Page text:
Every week, it seems another trendy weight loss beverage is making headlines — take the craze over apple cider vinegar, which is sometimes abbreviated ACV.
ACV is made from crushed apples combined with yeast and bacteria for fermentation. Some alternative medicine experts are praising the acidic substance as a miracle diet remedy, saying that downing 1 tablespoon per day can help you drop a few pounds fast.
“It is recommended to drink a tablespoon in a glass of water twice a day at the start of a meal to help you break down the food, especially carbohydrates,” Mia Stern, a certified holistic wellness counselor and natural food chef, told our editor. This effect is crucial for weight loss because carbohydrates that aren’t broken down effectively get stored in the body as fat rather than being used as energy.
Although ACV is packed with nutrients like vitamin C, folate, potassium, calcium, iron and magnesium, not all experts are convinced it can help you shed weight.
“Much has been made of the weight loss effects of drinking apple cider vinegar, but only one study has been done that showed a benefit,” Frances Largeman-Roth, RD, author of the book “Eating in Color,” told our editor.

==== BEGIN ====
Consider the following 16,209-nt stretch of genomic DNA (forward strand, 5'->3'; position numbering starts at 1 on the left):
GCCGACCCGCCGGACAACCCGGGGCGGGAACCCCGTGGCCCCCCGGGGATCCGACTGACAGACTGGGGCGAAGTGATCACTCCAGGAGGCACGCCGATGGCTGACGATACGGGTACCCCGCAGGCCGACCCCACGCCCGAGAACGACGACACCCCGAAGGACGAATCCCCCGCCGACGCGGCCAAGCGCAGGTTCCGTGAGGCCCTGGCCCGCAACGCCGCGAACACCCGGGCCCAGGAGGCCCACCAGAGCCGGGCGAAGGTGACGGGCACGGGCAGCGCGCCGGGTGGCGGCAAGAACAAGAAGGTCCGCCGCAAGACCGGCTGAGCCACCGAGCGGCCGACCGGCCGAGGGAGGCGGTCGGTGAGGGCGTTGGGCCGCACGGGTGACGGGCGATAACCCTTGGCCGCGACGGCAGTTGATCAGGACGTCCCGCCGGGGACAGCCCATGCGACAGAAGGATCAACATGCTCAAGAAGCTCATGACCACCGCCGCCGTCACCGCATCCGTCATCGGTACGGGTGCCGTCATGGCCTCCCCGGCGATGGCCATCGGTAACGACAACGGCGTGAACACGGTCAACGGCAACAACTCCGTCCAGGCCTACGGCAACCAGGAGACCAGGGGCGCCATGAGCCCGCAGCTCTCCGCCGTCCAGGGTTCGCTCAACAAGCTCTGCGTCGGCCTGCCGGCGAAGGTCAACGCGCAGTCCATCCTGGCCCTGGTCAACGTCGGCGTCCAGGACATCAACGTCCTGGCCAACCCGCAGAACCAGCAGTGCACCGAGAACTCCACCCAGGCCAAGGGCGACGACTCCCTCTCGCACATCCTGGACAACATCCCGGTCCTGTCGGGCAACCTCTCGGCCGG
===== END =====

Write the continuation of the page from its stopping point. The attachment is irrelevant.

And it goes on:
The study, which was published in the August 2009 edition of the journal Biosceince, Biotechnology and Biochemistry, was conducted in Japan on a small group of obese but otherwise healthy people, and the results suggested only a minor weight loss benefit after 12 weeks, she explained.
For diabetic patients, adding apple cider vinegar to your diet may affect your blood sugar, Largeman-Rot said. The unfiltered variety “partially blocks the digestion of some starch and can act as a probiotic,” she explained.
Largeman-Roth added that, for most people, it’s perfectly safe to add a little apple cider vinegar to your diet, but if you have diabetes, you should talk to your doctor before trying it. Diabetes patients may risk serious illness or death if they do not keep their blood sugar controlled.